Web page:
Updated: May 3
By Eleni Pacheco
When communities around the world asked: “How should we implement sexual health education?” The United Nations Educational, Scientific, and Cultural Organization answered.
Nearly 10 years ago, the United Nations Educational, Scientific, and Cultural Organization (UNESCO) created a technical guide on sexuality education in response to the HIV/AIDS epidemic – recently, they’ve expanded on that effort. Updates to the guidance are encouraging policymakers and educators around the world to invest in accurate and age-appropriate, comprehensive sexuality education (CSE).
Studies from reputable institutions like Oxford University have shown that, in this day and age, CSE is the most effective form of sexual health education available. The new volume, revised to provide solutions to global disparities, responds to modern movements such as the #MeToo movement, a social uproar around sexual assault and marginalization, by providing education within the structure of human rights and gender equality.
The updates are also a part of the United Nations 2030 Sustainable Development Goals Agenda, a call to action to leave no one behind in the quest for a sustainable global community. The CSE guidance touches on at least 9 of the 17 specific goals listed in the 2030 Agenda, including eliminating poverty and ensuring health and well-being for all. Given the prescribed age for implementing CSE is 5–24 years, the hope is young people will learn to understand and manage friendships, family relations, and –eventually– romantic and sexual relationships with confidence and empowerment, leading to healthy decision-making.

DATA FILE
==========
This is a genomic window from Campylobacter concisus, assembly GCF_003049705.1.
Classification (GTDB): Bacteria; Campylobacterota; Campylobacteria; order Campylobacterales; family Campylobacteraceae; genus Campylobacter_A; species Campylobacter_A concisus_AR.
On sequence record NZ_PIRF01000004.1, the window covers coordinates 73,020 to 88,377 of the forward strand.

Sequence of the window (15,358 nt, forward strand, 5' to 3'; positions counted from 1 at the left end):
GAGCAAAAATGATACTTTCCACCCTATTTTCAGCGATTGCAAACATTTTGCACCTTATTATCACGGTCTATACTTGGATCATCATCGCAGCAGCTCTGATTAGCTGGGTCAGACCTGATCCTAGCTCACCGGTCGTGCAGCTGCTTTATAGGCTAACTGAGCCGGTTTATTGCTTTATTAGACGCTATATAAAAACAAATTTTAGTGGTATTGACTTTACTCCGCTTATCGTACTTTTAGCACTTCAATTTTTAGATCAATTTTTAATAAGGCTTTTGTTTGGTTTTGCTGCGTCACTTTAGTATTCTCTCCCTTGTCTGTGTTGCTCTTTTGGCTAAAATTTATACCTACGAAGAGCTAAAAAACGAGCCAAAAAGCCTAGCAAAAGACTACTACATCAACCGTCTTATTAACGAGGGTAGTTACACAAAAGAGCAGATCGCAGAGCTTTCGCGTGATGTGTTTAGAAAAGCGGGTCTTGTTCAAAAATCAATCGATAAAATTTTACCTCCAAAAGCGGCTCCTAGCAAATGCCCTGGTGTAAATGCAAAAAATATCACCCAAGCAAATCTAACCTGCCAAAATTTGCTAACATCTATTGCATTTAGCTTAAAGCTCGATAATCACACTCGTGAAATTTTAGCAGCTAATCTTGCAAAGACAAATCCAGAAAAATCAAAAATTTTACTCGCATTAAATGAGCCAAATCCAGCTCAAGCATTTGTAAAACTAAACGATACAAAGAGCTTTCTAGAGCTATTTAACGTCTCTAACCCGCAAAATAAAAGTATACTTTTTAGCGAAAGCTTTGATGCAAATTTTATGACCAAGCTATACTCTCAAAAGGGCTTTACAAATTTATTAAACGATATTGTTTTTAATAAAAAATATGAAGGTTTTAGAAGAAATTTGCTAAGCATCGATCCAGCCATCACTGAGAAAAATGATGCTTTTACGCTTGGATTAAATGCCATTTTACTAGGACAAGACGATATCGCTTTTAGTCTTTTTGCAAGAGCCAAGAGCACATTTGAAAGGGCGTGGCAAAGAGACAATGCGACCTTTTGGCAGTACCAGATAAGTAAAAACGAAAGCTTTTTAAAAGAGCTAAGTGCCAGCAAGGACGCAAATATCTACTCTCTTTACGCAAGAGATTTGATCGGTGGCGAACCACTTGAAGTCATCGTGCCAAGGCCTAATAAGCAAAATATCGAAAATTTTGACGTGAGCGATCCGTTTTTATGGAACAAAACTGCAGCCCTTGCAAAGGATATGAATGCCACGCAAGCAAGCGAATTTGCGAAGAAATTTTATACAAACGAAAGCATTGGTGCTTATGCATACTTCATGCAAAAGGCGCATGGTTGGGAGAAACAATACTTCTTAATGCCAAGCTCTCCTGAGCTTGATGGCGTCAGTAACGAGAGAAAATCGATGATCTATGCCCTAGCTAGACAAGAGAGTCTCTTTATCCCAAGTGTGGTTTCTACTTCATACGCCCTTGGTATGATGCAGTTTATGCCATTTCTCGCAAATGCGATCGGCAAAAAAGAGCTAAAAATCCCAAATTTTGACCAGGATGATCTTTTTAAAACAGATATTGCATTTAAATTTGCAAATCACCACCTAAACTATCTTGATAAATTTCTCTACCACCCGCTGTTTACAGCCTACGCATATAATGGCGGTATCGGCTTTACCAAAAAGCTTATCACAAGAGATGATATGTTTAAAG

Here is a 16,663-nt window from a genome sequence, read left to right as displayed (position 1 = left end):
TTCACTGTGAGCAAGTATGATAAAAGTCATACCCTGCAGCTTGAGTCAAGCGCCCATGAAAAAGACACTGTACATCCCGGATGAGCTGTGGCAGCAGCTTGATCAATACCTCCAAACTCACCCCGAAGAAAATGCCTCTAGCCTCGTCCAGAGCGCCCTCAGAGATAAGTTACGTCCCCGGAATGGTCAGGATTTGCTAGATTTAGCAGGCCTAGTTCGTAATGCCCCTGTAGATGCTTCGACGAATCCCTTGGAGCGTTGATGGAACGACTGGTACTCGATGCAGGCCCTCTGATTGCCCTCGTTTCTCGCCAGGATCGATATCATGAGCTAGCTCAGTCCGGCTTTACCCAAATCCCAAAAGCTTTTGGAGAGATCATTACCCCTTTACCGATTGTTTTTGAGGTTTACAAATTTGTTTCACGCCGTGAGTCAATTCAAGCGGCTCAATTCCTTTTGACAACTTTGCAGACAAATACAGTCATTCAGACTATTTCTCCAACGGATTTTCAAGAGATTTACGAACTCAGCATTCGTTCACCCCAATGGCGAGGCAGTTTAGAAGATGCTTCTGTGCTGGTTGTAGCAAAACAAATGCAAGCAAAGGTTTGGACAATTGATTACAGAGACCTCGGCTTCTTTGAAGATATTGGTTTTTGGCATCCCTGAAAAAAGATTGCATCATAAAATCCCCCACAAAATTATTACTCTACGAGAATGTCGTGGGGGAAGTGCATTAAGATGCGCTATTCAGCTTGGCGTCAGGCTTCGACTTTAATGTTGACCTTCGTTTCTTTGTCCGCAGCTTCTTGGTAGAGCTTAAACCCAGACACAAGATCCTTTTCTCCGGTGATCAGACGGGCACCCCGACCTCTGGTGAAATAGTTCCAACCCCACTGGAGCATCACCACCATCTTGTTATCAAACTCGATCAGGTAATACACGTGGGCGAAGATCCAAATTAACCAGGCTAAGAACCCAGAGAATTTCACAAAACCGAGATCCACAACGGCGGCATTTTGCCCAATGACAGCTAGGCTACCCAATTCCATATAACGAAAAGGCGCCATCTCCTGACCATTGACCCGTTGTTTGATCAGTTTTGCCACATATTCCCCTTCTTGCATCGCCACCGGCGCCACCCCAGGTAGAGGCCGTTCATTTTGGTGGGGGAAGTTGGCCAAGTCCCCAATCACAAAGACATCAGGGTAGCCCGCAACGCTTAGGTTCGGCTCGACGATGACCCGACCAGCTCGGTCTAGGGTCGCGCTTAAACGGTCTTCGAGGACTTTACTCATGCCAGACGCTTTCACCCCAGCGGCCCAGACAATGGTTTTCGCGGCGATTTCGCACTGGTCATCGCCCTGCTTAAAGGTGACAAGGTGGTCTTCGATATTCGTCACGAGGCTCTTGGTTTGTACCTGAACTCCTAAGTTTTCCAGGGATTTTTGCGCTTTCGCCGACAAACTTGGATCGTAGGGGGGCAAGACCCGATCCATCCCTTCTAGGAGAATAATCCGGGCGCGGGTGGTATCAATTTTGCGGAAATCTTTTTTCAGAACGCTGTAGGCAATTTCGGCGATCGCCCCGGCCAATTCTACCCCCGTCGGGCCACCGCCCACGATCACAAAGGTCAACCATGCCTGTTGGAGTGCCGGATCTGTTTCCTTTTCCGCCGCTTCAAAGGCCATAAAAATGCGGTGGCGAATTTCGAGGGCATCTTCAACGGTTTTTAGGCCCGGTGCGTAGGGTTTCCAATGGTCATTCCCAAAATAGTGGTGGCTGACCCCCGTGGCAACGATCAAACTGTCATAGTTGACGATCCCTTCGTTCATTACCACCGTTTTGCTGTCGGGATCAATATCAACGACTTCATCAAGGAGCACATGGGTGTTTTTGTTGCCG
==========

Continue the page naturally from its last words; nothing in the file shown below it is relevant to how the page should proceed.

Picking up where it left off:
The goal of UNESCO’s guidance is to define and exemplify comprehensive sexuality education, and to garner support for the movement. Due to CSE’s holistic approach, it can be categorized and implemented in many ways, such as prevention education, relationship and sexuality education, family-life education, HIV education, life-skills education, healthy lifestyles, and basic life safety.
CSE has been found to have positive outcomes such as:
Delaying young people’s first experimentation with partnered sex
Decreasing young people’s frequency of having sex
Decreasing the number of sex partners in young people
Increasing condom-use in teens who engage in sex
Increasing use of contraception in teens who are having sex
Reducing unintended pregnancies
Reducing STI transmission rates
Reducing gender-based violence
While several factors influenced the decision to promote comprehensive education surrounding sex and sexuality, perhaps the most pressing is the influence of technology. Television, smartphones, social media, and the internet often offer the first exposure to sexual information and images to many young people. Other global issues, such as sexual violence, often against women, signaled the UN to write this guide with a firm grounding in human rights and an understanding that sexuality is a natural part of human development.
Who worked on the guidance?
The Joint United Nations Programme on HIV/AIDS (UNAIDS)
United Nations Population Fund (UNFPA)
United Nations Children’s Fund (UNICEF)
The World Health Organization (WHO)
United Nations Entity for Gender Equality & the Empowerment of Women (UN Women)
The University of Oxford Centre for Evidence-Based Intervention
The United States-based organization Advocates for Youth
What do you think about the United Nations prescribing CSE? Tell us your thoughts in this poll.
Eleni Pacheco, San Antonio Project Coordinator, discovered their passion for culture and sexuality while studying anthropology at UTSA. They chose to work in sex ed with the mission of creating world peace through shared power and community efficacy. Outside of education, Eleni shows love by feeding their friends (often experimenting on them with new recipes) and bonding over backyard karaoke.